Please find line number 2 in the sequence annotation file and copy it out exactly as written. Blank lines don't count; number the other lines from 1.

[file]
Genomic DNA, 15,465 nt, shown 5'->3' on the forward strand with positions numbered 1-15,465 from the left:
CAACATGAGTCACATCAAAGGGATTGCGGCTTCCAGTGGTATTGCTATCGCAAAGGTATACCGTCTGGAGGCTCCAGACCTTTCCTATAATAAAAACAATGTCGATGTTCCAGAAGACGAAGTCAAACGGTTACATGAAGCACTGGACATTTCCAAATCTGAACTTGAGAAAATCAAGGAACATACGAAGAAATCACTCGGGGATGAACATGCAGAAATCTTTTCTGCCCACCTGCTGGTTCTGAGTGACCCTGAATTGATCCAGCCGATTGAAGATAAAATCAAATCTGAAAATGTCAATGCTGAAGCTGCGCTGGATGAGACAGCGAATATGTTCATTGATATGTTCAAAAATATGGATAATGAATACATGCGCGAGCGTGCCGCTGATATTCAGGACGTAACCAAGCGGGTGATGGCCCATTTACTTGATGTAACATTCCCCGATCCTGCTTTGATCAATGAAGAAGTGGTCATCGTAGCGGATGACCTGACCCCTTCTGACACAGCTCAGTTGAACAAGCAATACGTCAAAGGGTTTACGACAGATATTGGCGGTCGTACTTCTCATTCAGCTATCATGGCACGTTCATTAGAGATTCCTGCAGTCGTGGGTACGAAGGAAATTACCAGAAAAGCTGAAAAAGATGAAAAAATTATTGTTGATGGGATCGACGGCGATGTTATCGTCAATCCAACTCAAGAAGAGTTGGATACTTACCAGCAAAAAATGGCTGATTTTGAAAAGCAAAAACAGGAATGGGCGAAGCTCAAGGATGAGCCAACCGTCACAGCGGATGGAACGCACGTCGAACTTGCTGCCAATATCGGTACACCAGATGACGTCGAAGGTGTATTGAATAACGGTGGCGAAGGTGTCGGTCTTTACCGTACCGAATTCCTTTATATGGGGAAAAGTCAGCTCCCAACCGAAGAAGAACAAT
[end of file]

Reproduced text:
CAACATGAGTCACATCAAAGGGATTGCGGCTTCCAGTGGTATTGCTATCGCAAAGGTATACCGTCTGGAGGCTCCAGACCTTTCCTATAATAAAAACAATGTCGATGTTCCAGAAGACGAAGTCAAACGGTTACATGAAGCACTGGACATTTCCAAATCTGAACTTGAGAAAATCAAGGAACATACGAAGAAATCACTCGGGGATGAACATGCAGAAATCTTTTCTGCCCACCTGCTGGTTCTGAGTGACCCTGAATTGATCCAGCCGATTGAAGATAAAATCAAATCTGAAAATGTCAATGCTGAAGCTGCGCTGGATGAGACAGCGAATATGTTCATTGATATGTTCAAAAATATGGATAATGAATACATGCGCGAGCGTGCCGCTGATATTCAGGACGTAACCAAGCGGGTGATGGCCCATTTACTTGATGTAACATTCCCCGATCCTGCTTTGATCAATGAAGAAGTGGTCATCGTAGCGGATGACCTGACCCCTTCTGACACAGCTCAGTTGAACAAGCAATACGTCAAAGGGTTTACGACAGATATTGGCGGTCGTACTTCTCATTCAGCTATCATGGCACGTTCATTAGAGATTCCTGCAGTCGTGGGTACGAAGGAAATTACCAGAAAAGCTGAAAAAGATGAAAAAATTATTGTTGATGGGATCGACGGCGATGTTATCGTCAATCCAACTCAAGAAGAGTTGGATACTTACCAGCAAAAAATGGCTGATTTTGAAAAGCAAAAACAGGAATGGGCGAAGCTCAAGGATGAGCCAACCGTCACAGCGGATGGAACGCACGTCGAACTTGCTGCCAATATCGGTACACCAGATGACGTCGAAGGTGTATTGAATAACGGTGGCGAAGGTGTCGGTCTTTACCGTACCGAATTCCTTTATATGGGGAAAAGTCAGCTCCCAACCGAAGAAGAACAAT